Victory, from fighting the Armada to Trafalgar and beyond

B1859

The authors have provided a great deal of information and a good glossary, covering the vessels between Hawkin’s Victory and Nelson’s Victory. Naturally the Trafalgar Victory has been covered in its fighting days and in its later service as a key piece of British naval heritage. There is genuinely new information and balanced coverage from first to last Victory. The standard of illustration is very good and adds greatly to the work. This is one of those essential books that no one following naval history can afford to be without.

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NAME: Victory, from fighting the Armada to Trafalgar and beyond
CLASSIFICATION: Book Reviews
FILE: R1859
DATE: 140913
AUTHOR: Iain Ballantyne, Jonatham Eastland
PUBLISHER: Pen & Sword
BINDING: soft back
PAGES: 240
PRICE: £14.99
GENRE: Non Fiction
SUBJECT: Royal Navy, line of battleship, wooden walls, sailing ships, Nelson, Sir John Hawkins, Elizabethan navy, Revolutionary and Napoleonic wars.
ISBN: 1-78159-363-9
IMAGE: B1859.jpg
BUYNOW: http://tinyurl.com/oy3s66k
LINKS:
DESCRIPTION: HMS Victory is the oldest commissioned warship, now displayed in drydock at Portsmouth. Since she was placed on display, millions of people of all ages from around the world have come to see her. That a brilliant young fleet commander died in his moment of victory, on a ship named Victory, is an enduring legend. There is unlikely to be another Victory in Royal Navy service because Nelson’s Victory will be lovingly maintained and the Royal Navy is most unlikely to decommission her, denying the name to future British warships. So strong and international is the iconic HMS Victory as Nelson’s Flagship at Trafalgar, little thought is given to those earlier British warships that carried the name Victory.

In this carefully researched book, the authors have redressed the situation.

When Sir John Hawkins sailed in the first Victory at the Battle of the Armada, England had only a small Royal Navy, but a large fleet of privately owned vessels that often sailed with a Royal interest in their voyage, frequently sailing under Letters of Mark issued by the French Hugenots from their base in La Rochelle. Being denied trade with Spanish ports in the Americas, the English joined with Scottish and French corsairs in raiding Spanish fleets heading home via the Azores. As these corsairs operated boldly and took the fight across to the Americas, the Spanish desire to remove Elizabeth Tudor from her throne increased and eventually promoted the invasion fleet that was harried by the collection of State and privately owned warships, to be destroyed by storms. Hawkin’s Victory was a race built galleon, a type of warship that featured lowered fore and aft castles, a handy, fast and effective warship that relied primarily on its guns rather than on an embarked force of soldiers who were effective only if their ship was laid alongside the enemy. The race built galleons varied significantly in size and fire power. They continued to mount chasers in the bows and they continued to carry swivel guns that could be trained onto their own deck against mutineers or boarders, but the principle armament carried in one or two tiers was of large cannon mounted on four wheel trucks down both sides. They marked the point where warships no longer relied on two or three bow chasers to disable an enemy prior to boarding, or employed the same type of cannon in the stern to disable a vessel in pursuit of them, to a line of battle ship that placed its main armament along the sides to fire broadside, ideally into the bows or stern of the enemy.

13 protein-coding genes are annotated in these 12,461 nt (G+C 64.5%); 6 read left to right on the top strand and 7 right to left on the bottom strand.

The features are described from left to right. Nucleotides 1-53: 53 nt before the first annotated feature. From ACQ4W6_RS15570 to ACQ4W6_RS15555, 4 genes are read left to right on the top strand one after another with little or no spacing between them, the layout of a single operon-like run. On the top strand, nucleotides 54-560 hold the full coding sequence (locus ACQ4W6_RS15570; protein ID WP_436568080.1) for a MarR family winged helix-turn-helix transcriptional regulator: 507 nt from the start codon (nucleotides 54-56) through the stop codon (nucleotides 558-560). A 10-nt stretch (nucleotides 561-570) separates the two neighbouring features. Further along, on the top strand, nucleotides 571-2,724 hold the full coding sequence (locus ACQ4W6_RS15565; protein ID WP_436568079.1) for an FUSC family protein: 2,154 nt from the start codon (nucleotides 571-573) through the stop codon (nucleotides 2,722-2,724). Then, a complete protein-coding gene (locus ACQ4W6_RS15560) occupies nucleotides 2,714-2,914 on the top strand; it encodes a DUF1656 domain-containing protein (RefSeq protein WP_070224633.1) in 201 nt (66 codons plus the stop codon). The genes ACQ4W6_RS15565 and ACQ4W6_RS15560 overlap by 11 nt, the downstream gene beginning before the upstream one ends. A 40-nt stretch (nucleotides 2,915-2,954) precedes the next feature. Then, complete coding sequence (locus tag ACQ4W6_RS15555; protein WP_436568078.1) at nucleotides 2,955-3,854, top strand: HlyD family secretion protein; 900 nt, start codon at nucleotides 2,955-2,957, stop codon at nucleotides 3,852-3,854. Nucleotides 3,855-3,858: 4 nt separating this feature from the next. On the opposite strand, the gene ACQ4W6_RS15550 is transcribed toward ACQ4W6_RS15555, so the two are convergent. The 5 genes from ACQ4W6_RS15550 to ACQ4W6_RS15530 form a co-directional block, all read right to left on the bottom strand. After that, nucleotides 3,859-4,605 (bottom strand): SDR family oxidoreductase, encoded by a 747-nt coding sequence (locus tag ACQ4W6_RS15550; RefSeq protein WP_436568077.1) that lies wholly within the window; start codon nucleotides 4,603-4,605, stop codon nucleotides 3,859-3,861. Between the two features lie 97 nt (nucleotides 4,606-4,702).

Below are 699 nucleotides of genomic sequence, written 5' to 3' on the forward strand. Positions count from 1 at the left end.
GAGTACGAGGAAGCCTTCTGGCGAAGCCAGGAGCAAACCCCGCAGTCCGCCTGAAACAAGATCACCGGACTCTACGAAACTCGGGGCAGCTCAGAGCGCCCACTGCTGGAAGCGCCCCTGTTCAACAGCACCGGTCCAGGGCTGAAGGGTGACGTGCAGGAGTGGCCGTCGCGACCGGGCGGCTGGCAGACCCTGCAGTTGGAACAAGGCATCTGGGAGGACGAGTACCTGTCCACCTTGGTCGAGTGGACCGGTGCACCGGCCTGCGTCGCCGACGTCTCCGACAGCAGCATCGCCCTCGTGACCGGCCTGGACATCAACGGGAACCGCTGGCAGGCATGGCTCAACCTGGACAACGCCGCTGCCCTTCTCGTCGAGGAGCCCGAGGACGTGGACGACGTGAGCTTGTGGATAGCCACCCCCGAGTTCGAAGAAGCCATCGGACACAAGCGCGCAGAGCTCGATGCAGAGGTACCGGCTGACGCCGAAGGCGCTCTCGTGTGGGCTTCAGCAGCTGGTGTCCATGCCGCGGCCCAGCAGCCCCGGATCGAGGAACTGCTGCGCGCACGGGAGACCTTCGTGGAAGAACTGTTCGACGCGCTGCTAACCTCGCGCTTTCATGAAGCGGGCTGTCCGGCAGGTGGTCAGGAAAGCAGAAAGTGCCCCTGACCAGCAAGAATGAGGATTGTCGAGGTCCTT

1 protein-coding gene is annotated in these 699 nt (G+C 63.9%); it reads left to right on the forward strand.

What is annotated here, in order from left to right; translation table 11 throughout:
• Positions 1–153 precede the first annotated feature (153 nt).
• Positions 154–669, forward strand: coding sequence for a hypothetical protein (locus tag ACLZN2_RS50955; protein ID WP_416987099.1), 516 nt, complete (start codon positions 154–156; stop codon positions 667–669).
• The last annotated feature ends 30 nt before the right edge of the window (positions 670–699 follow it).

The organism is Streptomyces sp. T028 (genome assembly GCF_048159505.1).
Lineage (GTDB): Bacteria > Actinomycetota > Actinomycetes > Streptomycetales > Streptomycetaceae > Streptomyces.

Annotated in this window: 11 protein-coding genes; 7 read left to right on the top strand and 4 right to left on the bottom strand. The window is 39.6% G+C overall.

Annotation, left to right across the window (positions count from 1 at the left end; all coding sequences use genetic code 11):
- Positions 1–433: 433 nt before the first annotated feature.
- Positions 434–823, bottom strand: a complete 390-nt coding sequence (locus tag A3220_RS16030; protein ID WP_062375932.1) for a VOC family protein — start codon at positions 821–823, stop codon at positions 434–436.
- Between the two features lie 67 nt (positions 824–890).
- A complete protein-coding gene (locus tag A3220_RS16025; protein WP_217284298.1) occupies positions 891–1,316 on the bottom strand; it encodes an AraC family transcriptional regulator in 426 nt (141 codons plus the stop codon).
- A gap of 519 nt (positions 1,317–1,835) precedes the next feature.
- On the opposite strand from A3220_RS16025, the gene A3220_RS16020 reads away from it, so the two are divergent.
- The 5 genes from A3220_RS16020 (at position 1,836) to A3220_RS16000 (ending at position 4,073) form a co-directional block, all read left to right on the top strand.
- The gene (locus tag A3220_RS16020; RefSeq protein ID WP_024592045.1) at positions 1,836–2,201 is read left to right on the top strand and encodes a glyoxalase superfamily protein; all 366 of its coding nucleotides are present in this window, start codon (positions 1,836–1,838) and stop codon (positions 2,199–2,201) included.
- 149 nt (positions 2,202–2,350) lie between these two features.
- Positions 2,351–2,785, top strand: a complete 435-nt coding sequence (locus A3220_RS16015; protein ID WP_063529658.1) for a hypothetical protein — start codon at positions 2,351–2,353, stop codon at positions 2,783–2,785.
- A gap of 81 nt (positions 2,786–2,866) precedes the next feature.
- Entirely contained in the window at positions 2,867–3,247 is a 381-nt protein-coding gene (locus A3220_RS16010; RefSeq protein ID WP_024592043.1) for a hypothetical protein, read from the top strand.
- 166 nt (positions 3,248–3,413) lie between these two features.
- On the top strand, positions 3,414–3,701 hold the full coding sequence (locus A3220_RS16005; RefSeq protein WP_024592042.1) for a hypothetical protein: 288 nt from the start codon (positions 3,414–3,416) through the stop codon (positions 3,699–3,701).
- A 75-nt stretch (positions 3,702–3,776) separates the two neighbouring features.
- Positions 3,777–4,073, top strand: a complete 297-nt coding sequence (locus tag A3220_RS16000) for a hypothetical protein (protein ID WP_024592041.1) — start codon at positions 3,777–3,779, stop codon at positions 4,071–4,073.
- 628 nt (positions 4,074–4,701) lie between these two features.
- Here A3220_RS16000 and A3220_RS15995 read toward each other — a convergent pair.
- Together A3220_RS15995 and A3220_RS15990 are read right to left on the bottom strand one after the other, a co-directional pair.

Nelson’s Victory was a logical progression, mounting more than 100 guns in three tiers, firing through gun ports in the sides and placing matching guns in each tier, with the heaviest 32 pounder long barrel cannon in the lowest tier to avoid raising the metacentric height unnecessarily which would create a tender, or top heavy, vessel. Victory also carried Caronades or Smashers, which were short barrel slide mounted guns firing a 64 pound round, devastating at short range. Nelson’s Victory was significantly heavier than that sailed by Hawkins, but in general respects was a developed version of the same general design. The guns were also remarkably similar, although Elizabethan warships also carried sled mounted cannon and cannon mounted on two wheel land carriage, some of these being breech loading. As a result, some Elizabethan guns had a greater range than cannon in common use in Nelson’s day and some had a much higher rate of fire. The two wheel carriage had little to commend it for naval use and the four wheel truck mounting was much better suited. Some Elizabethan guns still had bar barrels, formed by beating together a number of iron bars, rather than casting and boring a solid barrel. These guns could offer a high rate of fire and long range, but had a short life as the barrel gradually, sometimes rapidly, degraded with use and could become more dangerous to the gun crew than the enemy.

The authors have provided a great deal of information and a good glossary, covering the vessels between Hawkin’s Victory and Nelson’s Victory. Naturally the Trafalgar Victory has been covered in its fighting days and in its later service as a key piece of British naval heritage. There is genuinely new information and balanced coverage from first to last Victory. The standard of illustration is very good and adds greatly to the work. This is one of those essential books that no one following naval history can afford to be without.

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